Review: RuPaul’s Drag Race Season 9, Episode 9—”Your Pilot’s On Fire”


A front-runner leaves in a shocking episode of RuPaul’s Drag Race as the true contenders separate themselves from the also-rans.

Okay, maybe the word “shocking” should be put in context. It’s not like anyone spontaneously combusted. What happened tonight was much worse. Valentina, a unique queen who’d been giving off serious winner vibes since she first entered the workroom, went home after a dismal lip sync performance of Ariana Grande’s “Greedy.” Not only did she not know the words, but she started out by trying to hide her ignorance behind a literal mask, which forced RuPaul to stop the lip sync mid-performance and demand Valentina take it off. “It’s a lip sync. What part of that do you not understand?” It was the most uncomfortable lip sync on show since…well, since Charlie Hides bombed the Britney Spears song a few weeks back.

The thing is, Valentina was always a bit of a cipher. We knew she was beautiful, and stylish, and funny and charming and talented. But she came across as a little above the fray and out of reach. That only enhanced her mystery, but it looks now like it was also covering for some feelings of self-doubt. She may have forgotten the words to the song (or just never knew them), but she still could have tried to give us some energy. Instead, she had a minor breakdown on stage.

It’s uncomfortable to watch that kind of thing on TV, but it also makes for taut drama. There’s no denying this was an exciting episode of RuPaul’s Drag Race, and Valentina’s elimination may become the moment fans remember most when they look back on this season. I’ll miss her and the little something extra she brought to the show. See you on All Stars.

Valentina’s bottom two placement was in the cards from near the beginning of the episode. This week, the queens had to team up to write, direct, and star in their own pilots. It’s a nice and loose all-purpose performance challenge that was always going to be exactly as good as the queens were willing to make it. Valentina, who paired off with Nina, didn’t seem interested in going all the way.

Valentina pays careful attention to her runway looks, so I was surprised when she suggested that she and Nina improv their lines for the show. Predictably, that goes south. The result is Nina and Tina, a formless pilot that’s both too complete (guest judge Noah Galvin was right when he said that their tale of prostitutes turned drag queens played more like a movie than a TV pilot) and severely underthought.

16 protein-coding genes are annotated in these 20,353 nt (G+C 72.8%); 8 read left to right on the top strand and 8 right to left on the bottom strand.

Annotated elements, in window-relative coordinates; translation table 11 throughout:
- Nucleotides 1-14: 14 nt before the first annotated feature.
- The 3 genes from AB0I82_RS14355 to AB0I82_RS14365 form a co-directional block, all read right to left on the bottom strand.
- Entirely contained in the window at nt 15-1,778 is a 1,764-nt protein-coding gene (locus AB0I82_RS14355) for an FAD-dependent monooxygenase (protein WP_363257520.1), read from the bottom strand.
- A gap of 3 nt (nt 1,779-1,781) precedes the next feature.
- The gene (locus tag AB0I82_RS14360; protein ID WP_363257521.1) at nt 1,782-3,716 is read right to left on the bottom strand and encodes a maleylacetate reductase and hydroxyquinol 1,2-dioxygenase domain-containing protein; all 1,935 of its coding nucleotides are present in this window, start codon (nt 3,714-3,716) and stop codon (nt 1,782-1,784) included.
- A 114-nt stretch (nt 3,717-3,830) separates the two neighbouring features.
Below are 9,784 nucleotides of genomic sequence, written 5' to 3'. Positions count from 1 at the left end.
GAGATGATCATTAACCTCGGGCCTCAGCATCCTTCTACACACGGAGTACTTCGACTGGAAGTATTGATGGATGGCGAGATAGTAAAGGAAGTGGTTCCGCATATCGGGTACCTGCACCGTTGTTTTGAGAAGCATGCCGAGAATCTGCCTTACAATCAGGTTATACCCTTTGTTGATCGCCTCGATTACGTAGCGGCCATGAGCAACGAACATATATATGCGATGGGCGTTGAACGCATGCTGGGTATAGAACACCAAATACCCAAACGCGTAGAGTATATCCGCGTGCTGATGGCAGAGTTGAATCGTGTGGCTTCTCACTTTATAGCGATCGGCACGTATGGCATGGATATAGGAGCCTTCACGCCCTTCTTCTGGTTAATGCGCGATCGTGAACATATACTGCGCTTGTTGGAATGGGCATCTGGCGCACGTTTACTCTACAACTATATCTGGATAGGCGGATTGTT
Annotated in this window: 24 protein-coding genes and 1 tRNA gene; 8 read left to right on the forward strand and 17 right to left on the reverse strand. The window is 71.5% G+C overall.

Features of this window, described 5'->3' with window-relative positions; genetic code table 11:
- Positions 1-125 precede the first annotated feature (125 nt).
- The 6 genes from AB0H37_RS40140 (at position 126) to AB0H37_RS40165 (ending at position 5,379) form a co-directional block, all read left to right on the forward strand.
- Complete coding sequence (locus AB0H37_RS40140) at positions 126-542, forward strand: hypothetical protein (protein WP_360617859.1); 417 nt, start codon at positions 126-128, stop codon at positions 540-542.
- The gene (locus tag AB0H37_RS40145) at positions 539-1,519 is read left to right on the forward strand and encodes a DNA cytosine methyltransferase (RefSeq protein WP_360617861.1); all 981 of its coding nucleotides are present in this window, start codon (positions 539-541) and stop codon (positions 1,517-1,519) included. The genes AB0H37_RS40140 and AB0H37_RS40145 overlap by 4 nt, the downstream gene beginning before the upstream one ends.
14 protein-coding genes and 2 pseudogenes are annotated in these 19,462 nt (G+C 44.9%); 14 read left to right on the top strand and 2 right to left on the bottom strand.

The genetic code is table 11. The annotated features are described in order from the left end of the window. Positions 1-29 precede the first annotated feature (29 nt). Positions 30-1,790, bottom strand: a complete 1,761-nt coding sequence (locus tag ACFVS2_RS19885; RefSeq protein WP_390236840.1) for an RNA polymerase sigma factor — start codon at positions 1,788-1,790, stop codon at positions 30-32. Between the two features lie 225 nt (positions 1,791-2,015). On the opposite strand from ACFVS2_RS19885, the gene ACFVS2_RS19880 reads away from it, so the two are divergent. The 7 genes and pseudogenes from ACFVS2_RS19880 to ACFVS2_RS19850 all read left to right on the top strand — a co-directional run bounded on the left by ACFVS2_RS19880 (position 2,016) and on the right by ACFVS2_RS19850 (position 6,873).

At the same time, I think the rapport between the pair could have worked in a different context. Nina, in particular, came alive in certain spots. You can’t say she didn’t throw herself into the scene where she and Valentina were putting makeup on each other, right down to her epic pratfall. It wasn’t right for this challenge, though. They needed a script, or an outline, or an idea that bore even a passing resemblance to something solid.

“Solid” is a pretty apt description for Mary, Mother of Gay, the faux-sitcom cooked up by Trinity, Peppermint, and Alexis Michelle. Picture it: a small, midwestern town. Two mothers aghast to learn their sons are gay, and the no-nonsense nun who has to bridge the gap. I can hear the synthesizer now.

The judges gave Mary some grief for being “cliche,” but I dunno — is originality the goal here? These three were clearly trying to ape the traditional 30-minute sitcom, and I thought it was pretty on point, particularly when Peppermint frowned at the camera during the opening credits — it was like a failed ABC pilot from the early ’90s come to life.

And like all sitcoms, there was a breakout star. As Sister Mart Koont, Trinity stole every shot she was in, much like she did in the 90210-Ho acting challenge. She went all the way with the elder makeup. She threw herself on the floor and started convulsing during the choir bit, and her screaming (“Just pray, dammit!”) had conviction. Between this and her runway look, Trinity had a terrific night. She was creeping up the ranks even before Valentina left, and now I’d be shocked if she didn’t make it into the top three.

Also, Mary had the best tag line of the night: “Tune in to see if tolerance goes balls deep!” C’mon, now.

But the best pilot of the night was hands-down Teets & Assky, Sasha and Shea’s campy cop drama. Peppermint, Alexis and Trinity had things under control with their script, but Sasha (as ex-commie Russian mommy Nathasha Assky) and Shea (as super glamma mamma-jamma Teets McGee) were having fun. Marrying blaxploitation and Soviet-era James Bond isn’t just a funny idea — it’s something that plays directly to the strengths of these two performers. There was no bickering over lines like in Trinity’s group — you got the idea that Sasha and Shea were both thrilled with their characters.

On top of the chemistry and the solid premise, Teets & Assky pulled ahead of the pack for the simple reason that it had the best jokes. I’ll leave some for Random Ruflections down below, but here’s a sample:

  • Natasha after Teets takes away her shoulder pads: “How else can I make myself look like strong woman?”
  • Teets: “Vote, bitch.”

Plus the joke about Shea’s cliffhangers. And Sasha’s perfect announcer voice, which sounded entirely different from her voice as Natasha. This just worked, and earned the pair their second duel-win.